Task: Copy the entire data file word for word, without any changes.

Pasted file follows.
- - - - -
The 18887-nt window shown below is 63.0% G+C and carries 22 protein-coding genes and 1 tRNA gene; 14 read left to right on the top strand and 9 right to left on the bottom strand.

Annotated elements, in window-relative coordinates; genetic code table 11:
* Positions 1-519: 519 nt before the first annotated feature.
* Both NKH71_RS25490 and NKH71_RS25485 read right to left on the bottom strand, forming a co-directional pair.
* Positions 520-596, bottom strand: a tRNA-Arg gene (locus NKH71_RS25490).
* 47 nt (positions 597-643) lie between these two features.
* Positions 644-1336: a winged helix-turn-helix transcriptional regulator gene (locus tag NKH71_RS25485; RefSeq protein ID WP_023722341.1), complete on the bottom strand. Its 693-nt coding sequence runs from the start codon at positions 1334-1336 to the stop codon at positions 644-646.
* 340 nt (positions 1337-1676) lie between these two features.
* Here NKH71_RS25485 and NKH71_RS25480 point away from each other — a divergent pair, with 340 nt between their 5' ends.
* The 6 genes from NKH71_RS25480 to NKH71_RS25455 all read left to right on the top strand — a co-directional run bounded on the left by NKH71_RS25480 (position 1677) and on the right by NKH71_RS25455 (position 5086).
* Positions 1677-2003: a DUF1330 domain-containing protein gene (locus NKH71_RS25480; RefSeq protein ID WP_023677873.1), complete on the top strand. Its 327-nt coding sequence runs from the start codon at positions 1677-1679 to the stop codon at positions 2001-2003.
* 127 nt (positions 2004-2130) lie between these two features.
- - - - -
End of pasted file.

The 18887-nt window shown below is 63.0% G+C and carries 22 protein-coding genes and 1 tRNA gene; 14 read left to right on the top strand and 9 right to left on the bottom strand.

Annotated elements, in window-relative coordinates; genetic code table 11:
* Positions 1-519: 519 nt before the first annotated feature.
* Both NKH71_RS25490 and NKH71_RS25485 read right to left on the bottom strand, forming a co-directional pair.
* Positions 520-596, bottom strand: a tRNA-Arg gene (locus NKH71_RS25490).
* 47 nt (positions 597-643) lie between these two features.
* Positions 644-1336: a winged helix-turn-helix transcriptional regulator gene (locus tag NKH71_RS25485; RefSeq protein ID WP_023722341.1), complete on the bottom strand. Its 693-nt coding sequence runs from the start codon at positions 1334-1336 to the stop codon at positions 644-646.
* 340 nt (positions 1337-1676) lie between these two features.
* Here NKH71_RS25485 and NKH71_RS25480 point away from each other — a divergent pair, with 340 nt between their 5' ends.
* The 6 genes from NKH71_RS25480 to NKH71_RS25455 all read left to right on the top strand — a co-directional run bounded on the left by NKH71_RS25480 (position 1677) and on the right by NKH71_RS25455 (position 5086).
* Positions 1677-2003: a DUF1330 domain-containing protein gene (locus NKH71_RS25480; RefSeq protein ID WP_023677873.1), complete on the top strand. Its 327-nt coding sequence runs from the start codon at positions 1677-1679 to the stop codon at positions 2001-2003.
* 127 nt (positions 2004-2130) lie between these two features.